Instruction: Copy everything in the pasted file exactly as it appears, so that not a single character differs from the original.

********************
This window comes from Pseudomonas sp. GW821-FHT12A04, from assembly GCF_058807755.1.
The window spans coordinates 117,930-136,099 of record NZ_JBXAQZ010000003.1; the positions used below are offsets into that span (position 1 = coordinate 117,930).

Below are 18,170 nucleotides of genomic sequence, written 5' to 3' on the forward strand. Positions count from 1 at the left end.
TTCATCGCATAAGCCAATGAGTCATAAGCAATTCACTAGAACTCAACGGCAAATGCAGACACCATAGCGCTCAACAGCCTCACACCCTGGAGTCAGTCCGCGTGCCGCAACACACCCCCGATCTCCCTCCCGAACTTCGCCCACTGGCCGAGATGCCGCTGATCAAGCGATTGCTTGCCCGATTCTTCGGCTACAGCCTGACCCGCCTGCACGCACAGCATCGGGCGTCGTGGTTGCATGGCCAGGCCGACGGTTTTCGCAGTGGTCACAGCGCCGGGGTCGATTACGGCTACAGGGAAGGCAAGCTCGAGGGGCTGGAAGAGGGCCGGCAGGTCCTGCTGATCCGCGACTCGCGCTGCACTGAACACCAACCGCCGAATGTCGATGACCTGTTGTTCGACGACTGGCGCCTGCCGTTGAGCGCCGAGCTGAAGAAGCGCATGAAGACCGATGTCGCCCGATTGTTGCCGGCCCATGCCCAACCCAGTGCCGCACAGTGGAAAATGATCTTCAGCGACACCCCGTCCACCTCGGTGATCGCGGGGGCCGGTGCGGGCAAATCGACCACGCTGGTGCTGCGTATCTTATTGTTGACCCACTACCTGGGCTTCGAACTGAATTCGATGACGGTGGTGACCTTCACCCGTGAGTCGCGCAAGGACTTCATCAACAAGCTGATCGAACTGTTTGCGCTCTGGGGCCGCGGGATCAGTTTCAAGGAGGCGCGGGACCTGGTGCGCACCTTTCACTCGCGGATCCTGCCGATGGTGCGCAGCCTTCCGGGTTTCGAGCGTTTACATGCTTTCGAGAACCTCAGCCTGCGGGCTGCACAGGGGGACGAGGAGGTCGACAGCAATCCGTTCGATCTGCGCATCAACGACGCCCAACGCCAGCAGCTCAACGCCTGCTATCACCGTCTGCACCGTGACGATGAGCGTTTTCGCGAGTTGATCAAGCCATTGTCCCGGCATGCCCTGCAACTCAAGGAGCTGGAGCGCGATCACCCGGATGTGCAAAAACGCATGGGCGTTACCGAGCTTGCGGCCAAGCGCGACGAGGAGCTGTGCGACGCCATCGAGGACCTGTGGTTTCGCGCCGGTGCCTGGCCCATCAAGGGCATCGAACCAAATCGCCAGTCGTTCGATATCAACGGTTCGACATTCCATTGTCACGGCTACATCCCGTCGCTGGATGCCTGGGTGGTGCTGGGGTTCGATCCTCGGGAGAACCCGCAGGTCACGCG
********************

This window comes from Pseudomonas sp. GW821-FHT12A04, from assembly GCF_058807755.1.
The window spans coordinates 117,930-136,099 of record NZ_JBXAQZ010000003.1; the positions used below are offsets into that span (position 1 = coordinate 117,930).

Below are 18,170 nucleotides of genomic sequence, written 5' to 3' on the forward strand. Positions count from 1 at the left end.
TTCATCGCATAAGCCAATGAGTCATAAGCAATTCACTAGAACTCAACGGCAAATGCAGACACCATAGCGCTCAACAGCCTCACACCCTGGAGTCAGTCCGCGTGCCGCAACACACCCCCGATCTCCCTCCCGAACTTCGCCCACTGGCCGAGATGCCGCTGATCAAGCGATTGCTTGCCCGATTCTTCGGCTACAGCCTGACCCGCCTGCACGCACAGCATCGGGCGTCGTGGTTGCATGGCCAGGCCGACGGTTTTCGCAGTGGTCACAGCGCCGGGGTCGATTACGGCTACAGGGAAGGCAAGCTCGAGGGGCTGGAAGAGGGCCGGCAGGTCCTGCTGATCCGCGACTCGCGCTGCACTGAACACCAACCGCCGAATGTCGATGACCTGTTGTTCGACGACTGGCGCCTGCCGTTGAGCGCCGAGCTGAAGAAGCGCATGAAGACCGATGTCGCCCGATTGTTGCCGGCCCATGCCCAACCCAGTGCCGCACAGTGGAAAATGATCTTCAGCGACACCCCGTCCACCTCGGTGATCGCGGGGGCCGGTGCGGGCAAATCGACCACGCTGGTGCTGCGTATCTTATTGTTGACCCACTACCTGGGCTTCGAACTGAATTCGATGACGGTGGTGACCTTCACCCGTGAGTCGCGCAAGGACTTCATCAACAAGCTGATCGAACTGTTTGCGCTCTGGGGCCGCGGGATCAGTTTCAAGGAGGCGCGGGACCTGGTGCGCACCTTTCACTCGCGGATCCTGCCGATGGTGCGCAGCCTTCCGGGTTTCGAGCGTTTACATGCTTTCGAGAACCTCAGCCTGCGGGCTGCACAGGGGGACGAGGAGGTCGACAGCAATCCGTTCGATCTGCGCATCAACGACGCCCAACGCCAGCAGCTCAACGCCTGCTATCACCGTCTGCACCGTGACGATGAGCGTTTTCGCGAGTTGATCAAGCCATTGTCCCGGCATGCCCTGCAACTCAAGGAGCTGGAGCGCGATCACCCGGATGTGCAAAAACGCATGGGCGTTACCGAGCTTGCGGCCAAGCGCGACGAGGAGCTGTGCGACGCCATCGAGGACCTGTGGTTTCGCGCCGGTGCCTGGCCCATCAAGGGCATCGAACCAAATCGCCAGTCGTTCGATATCAACGGTTCGACATTCCATTGTCACGGCTACATCCCGTCGCTGGATGCCTGGGTGGTGCTGGGGTTCGATCCTCGGGAGAACCCGCAGGTCACGCG